Latest Update

November 3 (2:00 PM)

Thank you for your continued prayer. There are three parts to this update. 1) I want to share an answer to prayer and a special request. 2) I want to try to answer the question of when Pastor may be able to go home. 3) I want to share part of a letter from a specialist in the Neuro-rehab field which was an encouragement.

First, Praise the Lord! The prayer for speech therapy has been answered. Pastor has been receiving speech therapy three times per week for the last few weeks. The therapist has been working on two main things: helping him to get voice out and swallowing. Today, he was able to receive 15 small spoons of gelatin thickened lemon water. Soon, an appointment will be made for him to go to the hospital for a swallow test to see if he is swallowing properly and to make sure nothing is going into the lungs. Thick liquid will be dyed, and an x-ray will show where it goes when he swallows. Then the liquid given in the test will gradually be thinned to see what he can tolerate. The therapist asked me what my goal was. She said to aim for meals is too much and beyond his energy level. I told her I just want to get to the next step, whatever that is. She asked if I just want him to be able to sip water when he asks, or do I want puree like apple sauce. I responded the latter would be nice. Then she said, "Joe, what is your goal? To drink some water or juice?" to which he immediately whispered, "juice." She continued to say, "or apple sauce" to which he whispered, "yogurt." That was funny. She said that for sure if he wants yogurt the swallow test will be important because it could cause infection like pneumonia in the lungs. Please pray God continues to strengthen his swallow and that he is able to pass the test.

Secondly, here are some thoughts on taking Pastor home. Of coure our family has wanted Pastor home from day one. We miss him more than words can explain. Home feels empty without his presence. Never does a week pass without my struggling over this. Leaving him daily is heart wrenching. With all that said, here are a few thoughts on when we would consider taking him home.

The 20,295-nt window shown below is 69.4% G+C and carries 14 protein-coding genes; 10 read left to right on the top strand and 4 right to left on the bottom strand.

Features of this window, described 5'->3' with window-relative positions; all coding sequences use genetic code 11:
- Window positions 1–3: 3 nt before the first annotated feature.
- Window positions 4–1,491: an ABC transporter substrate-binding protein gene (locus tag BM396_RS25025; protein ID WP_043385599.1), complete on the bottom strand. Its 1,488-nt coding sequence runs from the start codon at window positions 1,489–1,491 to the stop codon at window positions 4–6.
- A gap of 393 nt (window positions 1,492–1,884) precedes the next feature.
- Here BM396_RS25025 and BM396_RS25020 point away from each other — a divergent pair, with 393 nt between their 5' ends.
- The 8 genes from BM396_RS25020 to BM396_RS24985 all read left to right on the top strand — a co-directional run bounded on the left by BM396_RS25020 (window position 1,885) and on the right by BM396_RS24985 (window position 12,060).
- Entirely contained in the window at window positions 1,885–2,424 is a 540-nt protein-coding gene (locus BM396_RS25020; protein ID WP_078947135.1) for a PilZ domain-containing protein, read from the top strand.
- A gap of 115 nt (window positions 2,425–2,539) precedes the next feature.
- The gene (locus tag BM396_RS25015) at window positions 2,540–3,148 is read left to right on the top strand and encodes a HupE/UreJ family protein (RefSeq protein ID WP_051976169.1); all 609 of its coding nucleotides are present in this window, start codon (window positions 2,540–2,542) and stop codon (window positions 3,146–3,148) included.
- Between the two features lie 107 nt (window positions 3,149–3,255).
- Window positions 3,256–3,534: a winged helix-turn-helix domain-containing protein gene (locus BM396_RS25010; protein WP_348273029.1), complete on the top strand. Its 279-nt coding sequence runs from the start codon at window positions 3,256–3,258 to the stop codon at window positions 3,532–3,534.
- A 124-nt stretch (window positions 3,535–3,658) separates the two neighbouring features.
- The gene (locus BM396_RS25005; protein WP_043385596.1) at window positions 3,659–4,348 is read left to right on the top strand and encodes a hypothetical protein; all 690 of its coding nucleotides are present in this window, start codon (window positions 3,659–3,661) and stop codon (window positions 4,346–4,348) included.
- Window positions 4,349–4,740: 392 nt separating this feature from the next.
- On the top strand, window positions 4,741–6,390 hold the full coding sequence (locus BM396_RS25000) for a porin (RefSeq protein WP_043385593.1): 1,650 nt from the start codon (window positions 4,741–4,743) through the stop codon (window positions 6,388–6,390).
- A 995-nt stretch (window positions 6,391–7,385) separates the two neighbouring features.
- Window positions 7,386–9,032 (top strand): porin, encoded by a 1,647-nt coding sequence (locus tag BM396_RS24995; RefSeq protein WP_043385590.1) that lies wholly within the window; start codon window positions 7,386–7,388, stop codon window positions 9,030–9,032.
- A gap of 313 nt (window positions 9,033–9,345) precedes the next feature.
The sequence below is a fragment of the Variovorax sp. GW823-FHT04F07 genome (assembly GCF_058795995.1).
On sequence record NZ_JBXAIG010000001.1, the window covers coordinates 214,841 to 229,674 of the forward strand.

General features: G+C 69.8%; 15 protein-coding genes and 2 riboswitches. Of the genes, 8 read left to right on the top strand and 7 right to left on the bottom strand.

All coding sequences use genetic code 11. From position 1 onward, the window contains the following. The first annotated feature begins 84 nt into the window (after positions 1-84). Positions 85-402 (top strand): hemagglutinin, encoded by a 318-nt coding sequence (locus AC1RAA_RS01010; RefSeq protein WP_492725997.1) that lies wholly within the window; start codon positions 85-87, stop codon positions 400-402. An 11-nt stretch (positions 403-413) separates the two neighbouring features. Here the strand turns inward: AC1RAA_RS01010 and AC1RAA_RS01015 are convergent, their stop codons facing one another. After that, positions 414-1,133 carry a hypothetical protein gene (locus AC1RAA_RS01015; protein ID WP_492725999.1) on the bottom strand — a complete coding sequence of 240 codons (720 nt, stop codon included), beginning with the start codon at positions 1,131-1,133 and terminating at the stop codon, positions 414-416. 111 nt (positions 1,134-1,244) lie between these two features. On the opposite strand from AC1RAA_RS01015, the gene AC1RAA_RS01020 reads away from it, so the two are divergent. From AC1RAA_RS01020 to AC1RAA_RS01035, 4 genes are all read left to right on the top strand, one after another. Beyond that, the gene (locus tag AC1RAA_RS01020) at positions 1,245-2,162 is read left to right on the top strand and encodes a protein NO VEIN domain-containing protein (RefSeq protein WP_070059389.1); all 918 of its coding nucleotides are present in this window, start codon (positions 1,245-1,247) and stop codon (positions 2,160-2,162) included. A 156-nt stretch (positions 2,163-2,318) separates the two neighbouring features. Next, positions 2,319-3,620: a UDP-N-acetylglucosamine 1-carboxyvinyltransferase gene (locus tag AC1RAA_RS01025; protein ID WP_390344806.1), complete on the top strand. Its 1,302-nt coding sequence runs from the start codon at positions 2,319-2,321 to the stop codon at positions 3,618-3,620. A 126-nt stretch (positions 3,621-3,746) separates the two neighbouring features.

*First and foremost, when it seems that his going home would be the best thing for his health and progress
*When doctors agree it's what is best for him
*When wise counsel encourages us to do so
*When those closest to him are in agreement that it's best for him
*When we have the realistic capability of doing so (house-wise, financially, practically, medically, etc.)
*And of course it goes without saying, when God gives us peace about it

Pastor has made miraculous and continual progress (though sometimes two steps forward and one step backward) in the present setting.

Medically, he is in place where medical issues that could become setbacks are able to be quickly addressed. When an ultrasound was needed recently, a call was made and before the day was over it was done. When there's any suspicion of pneumonia which is so common for bed ridden patients, an x-ray can be done immediately. Doctors, pulmonologists, respiratory therapists, a daily skin care nurse, other therapists when approved are there onsite. When he needs to go offsite for appointments, there is transportation arranged and an RT travels along.

Practically, we believe for now, Pastor is in a place to receive the most intensive help. If I were to take him home today and decide to carry the entire physical care for Pastor alone (which I would most gladly spend the rest of my life doing for him), doing the work of the nurse who cares several times per day for feeding through the tube and medicines, and the CNA's who does the bathing and changing and turning and hoyer lifting into the wheel chair, and the RNA's who help with splints and help stand him twice per week and watch him through the nights, and if I were to take on care for the tracheotomy and lung care, being responsible for scheduling appointments and transporting him instead of much of it being done in house then there is little chance I would be able to spend the many daily hours presently spent doing those things that neurologically and physically Lord willing may potentially help him improve functionally. Insurances are very limited in giving therapy, etc., so by necessity we have become his therapists; and here we are able to almost solely focus on doing so.